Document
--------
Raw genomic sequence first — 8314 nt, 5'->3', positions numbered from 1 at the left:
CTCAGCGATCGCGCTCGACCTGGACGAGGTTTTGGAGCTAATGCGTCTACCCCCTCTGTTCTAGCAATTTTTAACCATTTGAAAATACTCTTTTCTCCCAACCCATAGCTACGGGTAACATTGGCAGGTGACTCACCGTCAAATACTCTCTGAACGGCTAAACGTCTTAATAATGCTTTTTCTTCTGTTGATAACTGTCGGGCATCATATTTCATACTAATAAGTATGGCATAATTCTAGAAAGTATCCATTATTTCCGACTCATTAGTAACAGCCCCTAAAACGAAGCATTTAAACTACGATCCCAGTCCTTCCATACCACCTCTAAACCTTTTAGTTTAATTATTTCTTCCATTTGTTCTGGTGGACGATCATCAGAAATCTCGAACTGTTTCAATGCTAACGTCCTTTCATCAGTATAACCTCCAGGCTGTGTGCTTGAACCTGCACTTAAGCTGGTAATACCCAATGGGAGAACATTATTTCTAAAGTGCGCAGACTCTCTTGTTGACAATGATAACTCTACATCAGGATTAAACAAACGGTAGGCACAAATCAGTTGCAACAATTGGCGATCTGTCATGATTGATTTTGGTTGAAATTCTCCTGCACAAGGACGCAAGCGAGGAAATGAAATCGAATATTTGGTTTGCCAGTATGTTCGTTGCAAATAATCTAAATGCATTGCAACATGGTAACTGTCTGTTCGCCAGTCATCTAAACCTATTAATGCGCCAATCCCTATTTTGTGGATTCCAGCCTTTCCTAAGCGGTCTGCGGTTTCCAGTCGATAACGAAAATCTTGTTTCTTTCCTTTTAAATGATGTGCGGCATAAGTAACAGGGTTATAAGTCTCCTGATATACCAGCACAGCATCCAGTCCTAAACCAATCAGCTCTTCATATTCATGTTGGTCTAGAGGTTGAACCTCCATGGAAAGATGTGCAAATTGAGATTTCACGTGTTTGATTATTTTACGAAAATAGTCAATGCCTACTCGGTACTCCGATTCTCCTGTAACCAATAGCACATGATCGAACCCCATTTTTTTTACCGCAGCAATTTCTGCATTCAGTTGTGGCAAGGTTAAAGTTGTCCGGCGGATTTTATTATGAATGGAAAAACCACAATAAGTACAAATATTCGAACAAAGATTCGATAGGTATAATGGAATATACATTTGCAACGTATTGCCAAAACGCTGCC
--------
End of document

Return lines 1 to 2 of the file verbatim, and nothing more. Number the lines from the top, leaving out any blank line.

Raw genomic sequence first — 8314 nt, 5'->3', positions numbered from 1 at the left:
CTCAGCGATCGCGCTCGACCTGGACGAGGTTTTGGAGCTAATGCGTCTACCCCCTCTGTTCTAGCAATTTTTAACCATTTGAAAATACTCTTTTCTCCCAACCCATAGCTACGGGTAACATTGGCAGGTGACTCACCGTCAAATACTCTCTGAACGGCTAAACGTCTTAATAATGCTTTTTCTTCTGTTGATAACTGTCGGGCATCATATTTCATACTAATAAGTATGGCATAATTCTAGAAAGTATCCATTATTTCCGACTCATTAGTAACAGCCCCTAAAACGAAGCATTTAAACTACGATCCCAGTCCTTCCATACCACCTCTAAACCTTTTAGTTTAATTATTTCTTCCATTTGTTCTGGTGGACGATCATCAGAAATCTCGAACTGTTTCAATGCTAACGTCCTTTCATCAGTATAACCTCCAGGCTGTGTGCTTGAACCTGCACTTAAGCTGGTAATACCCAATGGGAGAACATTATTTCTAAAGTGCGCAGACTCTCTTGTTGACAATGATAACTCTACATCAGGATTAAACAAACGGTAGGCACAAATCAGTTGCAACAATTGGCGATCTGTCATGATTGATTTTGGTTGAAATTCTCCTGCACAAGGACGCAAGCGAGGAAATGAAATCGAATATTTGGTTTGCCAGTATGTTCGTTGCAAATAATCTAAATGCATTGCAACATGGTAACTGTCTGTTCGCCAGTCATCTAAACCTATTAATGCGCCAATCCCTATTTTGTGGATTCCAGCCTTTCCTAAGCGGTCTGCGGTTTCCAGTCGATAACGAAAATCTTGTTTCTTTCCTTTTAAATGATGTGCGGCATAAGTAACAGGGTTATAAGTCTCCTGATATACCAGCACAGCATCCAGTCCTAAACCAATCAGCTCTTCATATTCATGTTGGTCTAGAGGTTGAACCTCCATGGAAAGATGTGCAAATTGAGATTTCACGTGTTTGATTATTTTACGAAAATAGTCAATGCCTACTCGGTACTCCGATTCTCCTGTAACCAATAGCACATGATCGAACCCCATTTTTTTTACCGCAGCAATTTCTGCATTCAGTTGTGGCAAGGTTAAAGTTGTCCGGCGGATTTTATTATGAATGGAAAAACCACAATAAGTACAAATATTCGAACAAAGATTCGATAGGTATAATGGAATATACATTTGCAACGTATTGCCAAAACGCTGCC